Greg, sorry for not being clearer. With negative inflation, I am proposing a nominal decrease in transfer payments. I certainly recognise this would be politically difficult, but I don’t think it is so brave. It effectively allows for the same real transfer payments that were intended on budget day. I believe this is consistent with the critical goal of protecting the vulnerable. There is the question of whether it goes far enough. With private sector real wages declining and taxes rising, this policy stance would still be associated with rising replacement rates, which could have a long-lasting impact on the unemployment rate.

One complication is deciding which price index to use: the CPI or the harmonised index. The rate of decrease is significantly greater with the former, mainly because it includes mortgage payments. There is an argument for using the harmonised index since many on social welfare will not have benefited from a fall in mortgage rates.

I share John’s reservations about the scale of the adjustment that is being planned for April 7th. It might be comforting to believe that the confidence-boosting effect of the kind of heroic action that is being planned will dominate its direct impact on demand, but I don’t share that belief.
I’m hoping (perhaps forlornly) that the reason the government is evincing such determination to deliver a 9.5% of GDP deficit is that is has been given grounds to believe that if it does so, it will receive some sort of benign assistance from Europe, perhaps in the form of an agreement to joint issuance of eurozone bonds.
I fervently hope they’re not planning April 7th because they’re running scared of the signals currently being transmitted by panic-driven international bond markets and their derivatives. I’m especially thinking of the market in CDSs which is widely regarded as dysfunctional and which some finance professionals think should be abolished. On the topic of CDSs, a recent commentary from Davy’s bond analyst, Donal O’Mahony is worth a read.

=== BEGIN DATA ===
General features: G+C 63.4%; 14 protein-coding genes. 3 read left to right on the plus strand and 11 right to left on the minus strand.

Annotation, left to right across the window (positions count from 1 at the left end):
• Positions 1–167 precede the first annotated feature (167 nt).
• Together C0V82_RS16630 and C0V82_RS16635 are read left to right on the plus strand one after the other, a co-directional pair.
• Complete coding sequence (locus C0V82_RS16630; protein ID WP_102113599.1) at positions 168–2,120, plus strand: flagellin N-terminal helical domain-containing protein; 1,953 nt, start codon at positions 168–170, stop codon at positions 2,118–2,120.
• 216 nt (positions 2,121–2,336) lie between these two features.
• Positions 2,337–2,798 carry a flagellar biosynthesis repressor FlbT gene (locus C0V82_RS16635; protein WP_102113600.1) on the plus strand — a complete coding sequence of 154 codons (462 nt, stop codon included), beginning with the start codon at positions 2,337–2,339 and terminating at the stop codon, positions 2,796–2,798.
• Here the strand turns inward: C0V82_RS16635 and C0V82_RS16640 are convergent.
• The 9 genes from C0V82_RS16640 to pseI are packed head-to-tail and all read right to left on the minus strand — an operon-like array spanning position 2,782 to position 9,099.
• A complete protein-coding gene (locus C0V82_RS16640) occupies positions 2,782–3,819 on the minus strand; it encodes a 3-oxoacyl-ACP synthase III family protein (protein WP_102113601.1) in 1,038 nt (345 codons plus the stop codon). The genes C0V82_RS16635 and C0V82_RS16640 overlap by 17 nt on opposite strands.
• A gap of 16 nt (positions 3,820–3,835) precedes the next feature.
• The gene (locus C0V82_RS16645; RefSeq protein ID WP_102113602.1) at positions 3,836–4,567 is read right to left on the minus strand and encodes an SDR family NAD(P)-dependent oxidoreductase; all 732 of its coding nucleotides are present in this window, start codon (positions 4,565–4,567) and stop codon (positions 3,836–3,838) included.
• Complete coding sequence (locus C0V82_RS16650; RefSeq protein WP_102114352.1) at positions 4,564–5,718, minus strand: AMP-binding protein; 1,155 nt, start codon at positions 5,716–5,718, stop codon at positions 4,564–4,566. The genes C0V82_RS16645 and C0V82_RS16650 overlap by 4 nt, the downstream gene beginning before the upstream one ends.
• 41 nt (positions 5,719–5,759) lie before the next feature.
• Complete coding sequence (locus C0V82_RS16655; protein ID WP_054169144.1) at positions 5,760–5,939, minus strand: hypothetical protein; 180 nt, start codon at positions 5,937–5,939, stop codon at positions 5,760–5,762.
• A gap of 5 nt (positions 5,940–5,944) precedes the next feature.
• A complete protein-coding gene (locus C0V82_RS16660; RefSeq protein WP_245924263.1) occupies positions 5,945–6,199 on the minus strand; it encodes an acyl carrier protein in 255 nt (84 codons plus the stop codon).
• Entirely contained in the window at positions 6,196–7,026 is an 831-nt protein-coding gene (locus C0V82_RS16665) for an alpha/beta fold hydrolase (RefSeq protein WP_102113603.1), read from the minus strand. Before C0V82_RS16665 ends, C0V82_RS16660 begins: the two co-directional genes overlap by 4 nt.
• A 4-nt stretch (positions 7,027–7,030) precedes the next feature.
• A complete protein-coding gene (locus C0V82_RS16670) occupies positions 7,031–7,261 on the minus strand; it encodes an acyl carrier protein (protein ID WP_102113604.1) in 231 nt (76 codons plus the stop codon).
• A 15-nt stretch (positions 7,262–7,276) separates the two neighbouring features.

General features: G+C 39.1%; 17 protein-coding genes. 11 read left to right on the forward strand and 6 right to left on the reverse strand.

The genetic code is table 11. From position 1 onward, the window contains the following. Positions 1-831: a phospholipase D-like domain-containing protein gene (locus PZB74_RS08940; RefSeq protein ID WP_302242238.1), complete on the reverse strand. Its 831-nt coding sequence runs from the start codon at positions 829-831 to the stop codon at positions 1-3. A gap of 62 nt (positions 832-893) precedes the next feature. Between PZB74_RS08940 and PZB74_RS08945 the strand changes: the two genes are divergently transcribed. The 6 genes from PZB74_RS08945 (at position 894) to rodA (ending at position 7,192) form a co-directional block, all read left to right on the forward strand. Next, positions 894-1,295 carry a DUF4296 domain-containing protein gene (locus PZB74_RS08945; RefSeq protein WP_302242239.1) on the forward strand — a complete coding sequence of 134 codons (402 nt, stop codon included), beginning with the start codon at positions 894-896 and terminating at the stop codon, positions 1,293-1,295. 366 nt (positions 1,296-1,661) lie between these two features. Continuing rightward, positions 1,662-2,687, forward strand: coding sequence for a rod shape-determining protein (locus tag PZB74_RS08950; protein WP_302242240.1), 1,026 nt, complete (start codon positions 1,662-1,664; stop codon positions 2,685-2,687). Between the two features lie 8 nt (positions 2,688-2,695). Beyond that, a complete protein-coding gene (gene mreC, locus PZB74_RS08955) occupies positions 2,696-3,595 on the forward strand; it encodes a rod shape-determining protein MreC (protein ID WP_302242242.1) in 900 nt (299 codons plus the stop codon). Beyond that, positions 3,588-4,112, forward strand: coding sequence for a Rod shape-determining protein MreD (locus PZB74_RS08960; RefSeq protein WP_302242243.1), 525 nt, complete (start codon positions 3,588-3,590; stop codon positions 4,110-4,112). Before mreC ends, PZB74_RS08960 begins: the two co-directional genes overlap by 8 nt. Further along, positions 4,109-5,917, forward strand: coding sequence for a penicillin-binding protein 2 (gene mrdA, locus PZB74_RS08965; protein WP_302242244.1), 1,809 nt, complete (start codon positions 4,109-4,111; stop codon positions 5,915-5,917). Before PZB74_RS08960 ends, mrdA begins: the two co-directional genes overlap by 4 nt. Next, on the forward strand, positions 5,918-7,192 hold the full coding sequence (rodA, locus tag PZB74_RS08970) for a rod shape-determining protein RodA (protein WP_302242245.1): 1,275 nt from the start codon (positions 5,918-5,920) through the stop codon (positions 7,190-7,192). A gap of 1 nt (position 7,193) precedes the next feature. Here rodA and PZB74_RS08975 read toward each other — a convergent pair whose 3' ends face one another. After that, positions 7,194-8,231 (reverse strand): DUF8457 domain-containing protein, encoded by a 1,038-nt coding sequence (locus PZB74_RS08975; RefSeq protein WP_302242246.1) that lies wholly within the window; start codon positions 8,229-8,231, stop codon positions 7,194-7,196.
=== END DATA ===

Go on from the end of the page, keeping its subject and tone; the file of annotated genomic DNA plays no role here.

I also share John’s concerns about the likely composition of the April 7th package. It looks like big tax hikes are on the cards, perhaps with a view to bringing ICTU back on side. There’s nothing wrong with having ICTU on side per se, and we all recognise the need for some tax increase, but there’s a balance to be struck here and it’s not as if the October budget (remember it?) hasn’t already significantly increased taxes. Perhaps, we are partly to blame for the way things are shaping up. In our attempts at even-handedness, some of us (myself included) have perhaps conceded too much ground in relation to taxation.

I’m not clued in enough to know macro economic formula: I do know that adding to a forecast deficit of 6% plus possible deflation of 3 %, by taking out 3.5% in a emergency budget = a possible 12.5% reduction in economic activity. And that scares me.
There is an urgent need to deal with waste in public expenditure- €26m in Dept of Ag travel expenditures etc- but there is also a desperate need to keep (only) important capital expenditure going including, for example, the Ballymun renovation.

Jobs, jobs, jobs.

Can anyone tell me what it costs to keep a reasonable earner on job seekers benefit? At roughly €208 a week plus other state supports it has to be close to €13,000 pa. Let’s keep people working on long term infrastructure. Let the slack at Bord Bia, Dept of Education, Agriculture, LEADER etc move on.

In my view the best approach to defining the appropriate size of the budgetary action should be based on restoring (i) a less cyclically sensitive tax base; (ii) zero structural deficit within 2-3 years. The important difference between this perspective and one based on targeting a particular deficit for 2009 is that it removes the pro-cyclicality of the latter. As for the composition of the changes, it would be hard to disagree with John’s prescriptions. But maybe just as easy to look back to the composition of tax and spending in Ireland before we went of the rails as a useful reference point.

I think Patrick’s suggestion to target the structural budget deficit is a very good idea. Of course, the challenge would be to credibly measure that deficit, particularly given the fog surrounding the potential growth path. It is also critical that the measurement is not politicised. Sounds like a job for the ESRI.